Padmaavat is loosely based on Malik Muhammad Jayasi’s epic poem of the same name and tells us the story of Rani Padmavati (Deepika Padukone) whose unnatural beauty led to a conflict between the kingdom of Mewar and the Delhi Sultanate.
Positive Points: –
- Keeping everything else aside, let’s just bow down to Ranveer Singh for his standout performance as the film’s antagonist. More appraisals will be given in the Performances section. *Sticks tongue out*
- Unlike most other Indian films, Padmaavat impresses largely with its visual effects and it feels good to see that Indian filmmakers have started taking VFXs seriously.
- Other than the visual effects the technical department excels in its top-notch cinematographic execution as well as an impactful background score.
- No matter how the screenplay is as a whole, the dialogues are powerful and some are even clapworthy.
Negative Points: –
- Let’s just understand a perspective that I have. No matter how great the portrayal of Alauddin Khilji was in Padmaavat, there was no necessity in making the actor (which is Singh ofcourse) to go over-the-top. A villain can be nuanced, balanced and stable from outside and yet be terrifyingly insane from the within. He/She doesn’t need to show it explicitly everytime and should mostly keep it down. That makes the impact even more natural and wonderful. Nevertheless, I donot blame Singh for this and my complaints are directed solely to the writers and the director.
- The screenplay has its ups and downs but the most pathetic thing about it was that the character Padmavati apparently was pushed to the backseat (though not intentionally) as the characters Ratan Singh and Khilji take the centre stage and rule over it unabashedly.
- Although not quite prominent, the film has a very lengthy runtime which may excruciate the audience in tad amounts.
Direction, Script & Other Technicalities: –
Like always, I have mixed emotions for Bhansali’s direction in his job here. On the positive sides, the grand visuals, great performances and wonderful technical works can easily be credited to him, his affinity for mushiness and over-filminess and that’s perceptible enough in the romance sequences of Shahid Kapoor and Deepika Padukone. Moreover, there was no need to make the Delhi sultan jive to two dance numbers for no emperor ever indulges in such things. However, there are few sequences where his astuteness can be viewed, particularly during its climax (I won’t be mentioning them in order to avoid giving away spoilers).
The screenplay by Sanjay Leela Bhansali and Prakash Kapadia has its highs and lows. While I did enjoy its punchlines and character development, I didn’t really like the over-insane sketching of the movie’s antagonist and the poor spacing that its female protagonist (and ex-titular character) is given. The initial montages showcasing the love between the two protagonists has also been formed up in a conventional fashion which makes the romance look less belonging to a 21st century film.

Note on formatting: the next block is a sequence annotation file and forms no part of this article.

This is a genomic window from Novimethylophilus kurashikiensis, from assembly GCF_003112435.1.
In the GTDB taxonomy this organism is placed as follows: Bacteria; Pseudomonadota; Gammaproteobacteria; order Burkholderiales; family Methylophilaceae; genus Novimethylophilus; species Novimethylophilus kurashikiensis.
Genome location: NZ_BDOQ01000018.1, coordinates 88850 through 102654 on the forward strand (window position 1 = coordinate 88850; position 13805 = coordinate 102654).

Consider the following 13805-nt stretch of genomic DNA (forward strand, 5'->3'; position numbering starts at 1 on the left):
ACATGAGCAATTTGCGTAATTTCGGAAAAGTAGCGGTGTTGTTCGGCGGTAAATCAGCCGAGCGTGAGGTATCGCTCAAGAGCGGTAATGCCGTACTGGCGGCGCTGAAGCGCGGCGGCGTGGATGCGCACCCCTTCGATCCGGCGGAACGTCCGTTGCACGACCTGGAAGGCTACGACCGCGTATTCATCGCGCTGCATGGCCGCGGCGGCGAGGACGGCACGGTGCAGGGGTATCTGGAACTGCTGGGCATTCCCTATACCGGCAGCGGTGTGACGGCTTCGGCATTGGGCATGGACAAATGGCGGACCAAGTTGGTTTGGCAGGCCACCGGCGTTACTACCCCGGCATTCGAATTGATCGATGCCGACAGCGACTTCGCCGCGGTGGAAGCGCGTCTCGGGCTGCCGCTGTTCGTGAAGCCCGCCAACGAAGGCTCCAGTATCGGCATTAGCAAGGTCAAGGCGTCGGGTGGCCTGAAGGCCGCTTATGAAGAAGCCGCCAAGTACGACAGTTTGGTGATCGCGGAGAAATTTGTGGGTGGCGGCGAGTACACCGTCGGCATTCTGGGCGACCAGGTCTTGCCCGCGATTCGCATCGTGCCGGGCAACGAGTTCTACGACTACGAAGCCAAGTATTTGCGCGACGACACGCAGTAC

Sudeep Chatterjee’s skills with the camera are clearly evident in Padmaavat. The way he captures the grandeur of the Rajputana culture, the Mewar kingdom and the horrendous consequences of the conflicts; hats off to him and his proficiency. Adding to the pleasure was Sanchit Balhara’s score which was spot-on with respect to each and every frame of this feature. The editing is fine though there were a few continuity errors that I couldn’t really ignore. The music by Bhansali is melodious but were felt as unnecessary addendums to the premise of the film.
Ranveer Singh loves to go over-the-top (not to be confused with overacting) and Khilji was the most perfect character that he could ever wish for in his entire lifetime. Forget about overshadowing other actors, this man has even shrouded the amazing visuals of the film! It is hard to look away from Singh at any moment as he captures the barbaric and insane attitude of the emperor seemingly effortlessly (though we know what all he went through for it). It’s arguably his career best act and alsoone of the best renditions that I have seen in the last few years in Indian cinema.
Shahid Kapoor showcases the strength and power of his character well enough. He gives a tough competition to Singh when both of them share the screen and delivers an excellent performance in the robe of Ratan Singh.
Deepika Padukone may not have shone in favour to the above mentioned actors (not her fault seriously!) but she manages to make an impact especially with her expressions and delivers her act satisfactorily.
Jim Sarabh shines as the eunuch muse of Khilji. Aditi Rao Hydari and Raza Murad do good jobs in their short appearances. Anupriya Goenka fails to impress.
Final Verdict: –
Padmaavat is as grand, as enjoyable and as powerful as it should be. The visual works in the movie are no less than an achievement for Indian cinema which have been well presented thanks to some really appreciable technicalities. Apart from everything else, what really makes the film glorious is Ranveer Singh and hands down for what he has delivered here, which in turn earns the film an extra 0.5 rating.